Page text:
Love & Authority in Argentina (19th c)
"To the Spirits of Camila O'Gorman" [Poem]
The story of Camila O'Gorman (1828-1848), the daughter of a prominent merchant in the Buenos Aires community, is one of the most famous cases of a young person challenging both parental and state authority. In 1847, at the height of Rosas's power, 19-year-old Camila and Ladislao Gutiérrez, a young Catholic priest from Tucumán, fell in love. On December 12, 1847, they eloped and fled to Corrientes, a neighboring province to Buenos Aires. Eight months later, they were captured, imprisoned at Santos Lugares, and put to death by a firing squad. History has been more kind to Camila than to Gutiérrez. The young priest was condemned for violating the Church's code of conduct and the social order. Many eyewitnesses, including Camila's father, Adolfo O'Gorman (see document 9), blamed the beleaguered priest for manipulating an impressionable young woman.
Camila O'Gorman's execution in August 1848 had repercussions long after her death. Her death touched off a series of international protests against the caudillo dictator. Before the execution, exiled Unitarians in Uruguay taunted Rosas in their newspapers for not doing enough to put an end to Camila's unlawful and illicit behavior. After Camila's death, however, they used Camila's story to show that Rosas was cruel and bloodthirsty. After Rosas was overthrown in 1852, strong feelings about Camila's death sentence remained. In 1856, the Uruguayan author, Heraclio Fajardo (1833-1868), wrote a six act play simply titled "Camila O'Gorman" in her honor. In the play, he also dedicated a poem to her, "To the Spirits of Camila O'Gorman," as an impassioned plea for future generations of Argentines to not repeat the mistakes of the Rosas era.
Fajardo, Heraclio. Camila O'Gorman: Drama Histórico en Seis Cuadros y en Verso. Buenos Aires: Imprenta Americana, 1856. Translated and annotated by Jesse Hingson.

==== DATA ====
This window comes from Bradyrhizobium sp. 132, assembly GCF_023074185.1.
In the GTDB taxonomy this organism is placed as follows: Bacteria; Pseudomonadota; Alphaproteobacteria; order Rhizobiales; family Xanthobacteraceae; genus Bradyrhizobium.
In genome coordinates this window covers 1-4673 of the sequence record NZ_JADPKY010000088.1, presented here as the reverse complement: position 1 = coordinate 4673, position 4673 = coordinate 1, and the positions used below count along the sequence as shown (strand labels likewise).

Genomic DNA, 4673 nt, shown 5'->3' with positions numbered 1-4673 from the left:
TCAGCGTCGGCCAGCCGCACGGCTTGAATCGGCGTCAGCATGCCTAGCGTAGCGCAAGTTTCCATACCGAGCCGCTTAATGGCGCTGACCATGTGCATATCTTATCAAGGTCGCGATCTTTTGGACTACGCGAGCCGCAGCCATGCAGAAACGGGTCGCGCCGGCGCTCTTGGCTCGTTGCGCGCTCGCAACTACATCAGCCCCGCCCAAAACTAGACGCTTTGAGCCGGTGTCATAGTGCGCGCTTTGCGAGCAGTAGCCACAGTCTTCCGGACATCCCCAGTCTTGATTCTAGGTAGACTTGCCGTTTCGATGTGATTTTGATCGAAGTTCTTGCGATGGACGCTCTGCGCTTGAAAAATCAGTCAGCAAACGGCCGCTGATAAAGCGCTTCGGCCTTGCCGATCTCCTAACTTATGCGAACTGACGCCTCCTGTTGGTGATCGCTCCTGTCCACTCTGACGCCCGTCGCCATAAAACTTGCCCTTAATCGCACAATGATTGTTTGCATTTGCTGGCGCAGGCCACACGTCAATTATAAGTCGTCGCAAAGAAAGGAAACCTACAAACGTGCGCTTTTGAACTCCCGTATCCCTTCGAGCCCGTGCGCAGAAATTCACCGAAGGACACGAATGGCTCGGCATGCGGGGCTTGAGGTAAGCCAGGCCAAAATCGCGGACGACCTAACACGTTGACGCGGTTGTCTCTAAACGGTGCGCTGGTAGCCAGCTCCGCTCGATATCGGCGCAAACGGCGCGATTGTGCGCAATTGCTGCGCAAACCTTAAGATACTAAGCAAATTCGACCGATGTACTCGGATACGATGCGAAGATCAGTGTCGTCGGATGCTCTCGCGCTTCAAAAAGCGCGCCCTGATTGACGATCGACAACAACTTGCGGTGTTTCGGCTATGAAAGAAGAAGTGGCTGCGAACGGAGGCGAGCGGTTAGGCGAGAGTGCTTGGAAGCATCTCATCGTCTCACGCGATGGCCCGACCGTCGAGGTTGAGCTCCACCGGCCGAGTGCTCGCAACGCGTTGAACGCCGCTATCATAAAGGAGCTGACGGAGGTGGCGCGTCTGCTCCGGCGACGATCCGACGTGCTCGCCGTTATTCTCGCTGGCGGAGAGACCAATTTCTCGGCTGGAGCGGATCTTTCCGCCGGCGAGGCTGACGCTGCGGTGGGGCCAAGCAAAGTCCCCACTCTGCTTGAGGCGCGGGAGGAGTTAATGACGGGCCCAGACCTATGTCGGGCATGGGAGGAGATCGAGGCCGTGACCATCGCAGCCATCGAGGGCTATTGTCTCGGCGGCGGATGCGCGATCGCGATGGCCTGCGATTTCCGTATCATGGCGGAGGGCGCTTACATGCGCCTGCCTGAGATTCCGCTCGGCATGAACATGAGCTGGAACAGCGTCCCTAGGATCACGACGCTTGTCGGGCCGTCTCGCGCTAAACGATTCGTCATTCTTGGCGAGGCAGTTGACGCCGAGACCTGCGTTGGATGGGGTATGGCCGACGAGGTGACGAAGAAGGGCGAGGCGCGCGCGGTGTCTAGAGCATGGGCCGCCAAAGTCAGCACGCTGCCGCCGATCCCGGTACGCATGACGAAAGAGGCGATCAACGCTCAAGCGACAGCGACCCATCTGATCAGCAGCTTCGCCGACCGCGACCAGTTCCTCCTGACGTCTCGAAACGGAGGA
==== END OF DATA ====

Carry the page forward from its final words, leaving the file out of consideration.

Primary Source Text
To the Spirits of Camila O'Gorman
In vain the echo of my dark accent
To vindicate your spirit it rises,
Because my voice drowns in the throat
Of the passions the violent din. . .
But it does not matter!. . . If the barbaric assassin
That ended your miserable days
Has left evil roots
In the bosom of the Argentine space
A new progeny rises
That now stomps the threshold of the future
And it will root out those germs of the crime
With the ease of his angered sole!. . .
A new progeny, that imbued
Of the thought that May gave birth to,
Will fulminate with implacable ray
The remains of the despotic murderer!. . .
It is her turn to remove the graves. . .
To wash the stains that imprint on you
Those that applaud, sacrilegious, the crime
That in you, Camila, Rosas perpetrated.
Buenos Aires, October 30, 1856
How to Cite This Source
"Love & Authority in Argentina (19th c)," in Children and Youth in History, Item #60, http://chnm.gmu.edu/cyh/teaching-modules/60 (accessed September 2, 2014).
- Primary Sources
- School Population in Buenos Aires, Argentina [Quantitative Evidence]
- Benjamín Montes with Bourgan, Funge, and Company [Labor Contract]
- Handwriting Assignment, San Telmo Parish [School Assignment]
- Don Eduardo Brown v. Don Leonardo Brown [Lawsuit]
- Ignacia Funes and Teresa Bulnes to Manuel López [Letter]
- Manuelita [Painting]
- Petition for Permission to Marry by José Antonio Juárez (May 15th, 1830) [Petition]
- Camila O'Gorman [Painting]
- Adolfo O'Gorman to Juan Manuel de Rosas [Letter]
- "To the Spirits of Camila O'Gorman" [Poem]
- Ferreyra Sons v. Pedro Sueldo [Civil Lawsuit]